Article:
Jules: So were you an angry young man?
Kevin: You know when I first started in ’97/’98, I wasn’t even 30 yet. There’s a mellowing process. Now I’m in my mid 40’s. I thought I had all the respect and it was given to me but you have to earn that.
So I have all that scheduled and then you go on set and it’s basically passing information onto everybody, so constant flow of information all day. And at the end of the day you’re pretty tired!
Jules: Yes, I don’t know how you get time to sleep let alone go off and ski and run and bike and everything!
Kevin: Well the skiing, running and biking thing is my outlet to just forget about stuff. I bike to and from work on my office days, and those are the days where you just let the brain go. And when I’m in the office I don’t need a vehicle. I’m with the Director, we get driven around everywhere. So to drive my car to work is really a waste, I don’t need it and it’s only a 45 minute bike ride.
Jules: So what is it that makes you feel satisfied at the end of one of those long days?
Kevin: It’s when you get the work done you get everything accomplished in that timeframe, everybody walks away happy. There are no angry issues. Serge Ladouceur (the Director of Photography) and the Director are happy with what they’ve gotten. And you’re making a good show for people to watch. And you know that’s going to be a cool sequence, it’s going to be good.
Jules: You and Johnny McCarthy are the two First A.D.s on Supernatural , alternating episodes. You're directing the odd-number episodes, and Johnny the even. How much coordination do you need for that?
Kevin: I have eight days in the office and eight days on set, so 16 days total. The handover happens at the end of eight days. We talk back and forth about things like what kind of call time we need. So if we need to try and keep a call early for a daylight issues, then we are in contact like that. But sometimes you just get to get through your episode and do it and we’ll deal with whatever as it happens.
Jules: So what makes you happy about working the show?
Kevin: It’s never the same. I mean - it is the same but it’s never the same. You go to new locations, you go to a different set that’s been built… it was one thing last week; it’s entirely new this week. There’s always something different in the film world and that’s kind of what kind of what got me into work in the first place.
Jules: This is a geeky question now, but when you do your schedules and that, what are you creating them on?
Kevin: It’s all computer-based. The old-fashioned way of doing the strip board, was where you hand write all the strips. Now all that information’s now put on computer. So I have done those strip boards when I first started as a second A.D, I did the long big ones but now we’ve got rid of all that, now we do everything on a computer program called Movie Magic Scheduling and it’s basically very particular to the film industry.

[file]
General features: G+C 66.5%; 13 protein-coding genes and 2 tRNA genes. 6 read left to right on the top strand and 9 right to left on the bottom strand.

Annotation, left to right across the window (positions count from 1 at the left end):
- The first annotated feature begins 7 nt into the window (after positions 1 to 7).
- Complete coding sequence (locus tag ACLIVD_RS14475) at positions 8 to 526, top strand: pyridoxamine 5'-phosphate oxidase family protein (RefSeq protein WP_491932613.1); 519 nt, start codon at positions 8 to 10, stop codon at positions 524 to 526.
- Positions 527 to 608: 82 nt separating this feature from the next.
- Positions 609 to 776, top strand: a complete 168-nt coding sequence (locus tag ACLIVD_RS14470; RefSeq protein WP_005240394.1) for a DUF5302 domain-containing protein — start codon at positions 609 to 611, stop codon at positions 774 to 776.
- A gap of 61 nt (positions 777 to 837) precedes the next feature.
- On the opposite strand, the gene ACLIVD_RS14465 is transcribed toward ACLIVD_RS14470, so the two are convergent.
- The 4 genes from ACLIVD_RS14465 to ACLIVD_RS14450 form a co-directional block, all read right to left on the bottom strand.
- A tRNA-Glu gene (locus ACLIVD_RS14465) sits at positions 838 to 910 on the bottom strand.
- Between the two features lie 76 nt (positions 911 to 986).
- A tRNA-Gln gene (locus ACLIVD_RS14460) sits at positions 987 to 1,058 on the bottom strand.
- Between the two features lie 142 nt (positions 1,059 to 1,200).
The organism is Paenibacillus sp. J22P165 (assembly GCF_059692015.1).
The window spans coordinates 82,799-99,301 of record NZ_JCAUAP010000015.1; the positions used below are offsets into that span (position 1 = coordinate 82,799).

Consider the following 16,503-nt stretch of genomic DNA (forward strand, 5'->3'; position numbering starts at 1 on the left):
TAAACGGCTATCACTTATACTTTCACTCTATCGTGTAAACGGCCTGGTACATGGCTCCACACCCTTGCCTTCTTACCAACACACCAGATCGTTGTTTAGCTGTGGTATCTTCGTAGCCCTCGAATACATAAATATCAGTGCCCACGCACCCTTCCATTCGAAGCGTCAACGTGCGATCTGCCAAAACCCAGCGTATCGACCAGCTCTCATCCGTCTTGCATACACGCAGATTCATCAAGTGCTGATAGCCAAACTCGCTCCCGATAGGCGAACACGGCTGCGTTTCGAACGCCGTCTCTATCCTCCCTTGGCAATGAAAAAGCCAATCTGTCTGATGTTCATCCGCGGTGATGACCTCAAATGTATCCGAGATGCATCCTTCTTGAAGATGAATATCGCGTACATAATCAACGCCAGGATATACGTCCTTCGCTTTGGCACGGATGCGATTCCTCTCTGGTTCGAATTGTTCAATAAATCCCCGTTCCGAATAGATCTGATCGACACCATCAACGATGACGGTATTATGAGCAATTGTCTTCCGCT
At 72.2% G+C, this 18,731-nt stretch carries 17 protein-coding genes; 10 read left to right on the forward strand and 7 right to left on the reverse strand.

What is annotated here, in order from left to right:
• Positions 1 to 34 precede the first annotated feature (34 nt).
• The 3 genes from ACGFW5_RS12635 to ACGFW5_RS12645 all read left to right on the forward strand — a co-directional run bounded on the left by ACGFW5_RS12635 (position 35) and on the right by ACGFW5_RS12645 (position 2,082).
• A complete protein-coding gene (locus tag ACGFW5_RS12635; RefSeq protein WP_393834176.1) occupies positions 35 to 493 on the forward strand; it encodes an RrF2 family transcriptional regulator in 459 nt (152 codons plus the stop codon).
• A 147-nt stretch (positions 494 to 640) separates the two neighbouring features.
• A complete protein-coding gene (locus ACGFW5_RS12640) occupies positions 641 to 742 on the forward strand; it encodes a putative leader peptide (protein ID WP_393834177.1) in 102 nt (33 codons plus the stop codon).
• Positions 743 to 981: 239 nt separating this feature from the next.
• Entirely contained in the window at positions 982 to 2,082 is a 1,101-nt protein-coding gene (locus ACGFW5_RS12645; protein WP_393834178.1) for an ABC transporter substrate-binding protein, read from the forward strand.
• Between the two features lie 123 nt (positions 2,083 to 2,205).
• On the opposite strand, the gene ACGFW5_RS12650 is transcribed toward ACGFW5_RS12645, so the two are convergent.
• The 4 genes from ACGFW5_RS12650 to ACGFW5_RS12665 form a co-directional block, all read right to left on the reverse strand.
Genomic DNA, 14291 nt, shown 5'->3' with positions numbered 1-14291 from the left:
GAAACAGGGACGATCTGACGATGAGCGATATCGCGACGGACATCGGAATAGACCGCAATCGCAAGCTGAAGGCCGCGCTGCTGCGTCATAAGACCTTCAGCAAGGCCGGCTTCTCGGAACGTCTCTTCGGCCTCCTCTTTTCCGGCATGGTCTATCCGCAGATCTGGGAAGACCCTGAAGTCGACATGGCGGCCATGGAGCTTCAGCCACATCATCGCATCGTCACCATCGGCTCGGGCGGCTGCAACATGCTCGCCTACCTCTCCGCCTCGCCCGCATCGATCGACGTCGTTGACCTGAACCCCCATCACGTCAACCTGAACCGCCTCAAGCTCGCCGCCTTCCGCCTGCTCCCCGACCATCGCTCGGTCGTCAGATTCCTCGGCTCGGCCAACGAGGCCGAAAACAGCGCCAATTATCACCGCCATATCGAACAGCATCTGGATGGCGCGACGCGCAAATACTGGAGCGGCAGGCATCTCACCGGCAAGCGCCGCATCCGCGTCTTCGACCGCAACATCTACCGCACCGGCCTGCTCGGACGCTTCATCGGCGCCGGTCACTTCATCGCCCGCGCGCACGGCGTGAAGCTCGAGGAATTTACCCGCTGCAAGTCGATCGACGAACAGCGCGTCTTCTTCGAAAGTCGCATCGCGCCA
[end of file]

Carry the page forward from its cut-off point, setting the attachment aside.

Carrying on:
Jules: So how did the opportunity to direct come up?
Kevin: It sounds kind of weird but in my entire career I’ve never really saw myself as a Director. What I do is more on a producer end of doing things, but once we’d been on the show for seven years it basically came around to asking Bob Singer for the chance to do it. Bob gave Johnny MacCarthy (the other first Assistant Director) his episode last year and I got mine for this year. It comes from them respecting the hard work that all of us do, to give us a new challenge and just to say thank you.
Jules: So what was it like when you first got the copy of the script?
Kevin: The actual script that I was supposed to do wasn’t ready, so the one I shot is actually going to air 14 not 13. So I got it basically the night before I started prepping the episode. I’m really only supposed to get seven days of prep as a Director, but since I had a new AD (Ella Kutschera) coming in who hadn’t been here before I came in on the first day just to help her out to get her up to speed and then I started doing my work.
Jules: So Ella hadn't worked on the show before?
Kevin: No. So I’ve known Ella for a long time. As AD’s you kind of know each other but you never really work on the same shows because there’s only there’s only one of each of you on a show unless you’re on a series where there’s two firsts and two seconds. When I needed somebody as a first AD for the episode I was directing there were only a couple of possibilities out there that I wanted, and Ella was one of them. She was available, which was good, and she did a great job.
Jules: So then you had a day with her and then you started your prep?
Kevin: Yeah, so we started off with the concept meeting with everybody. Being here and knowing the show, it was easier for me to jump into that without having to be brought up to speed. With lot of our newer Directors you’ve got to bring them up to speed and get them in on what the lore is, what is established, where the story is up to but I knew that so the concept meeting went quite well. And having read the script before coming in I knew what I wanted in certain sequences and so it gave us a very good direction to go.
Jules: Was it easy to get into the role of director and stop being first A.D.?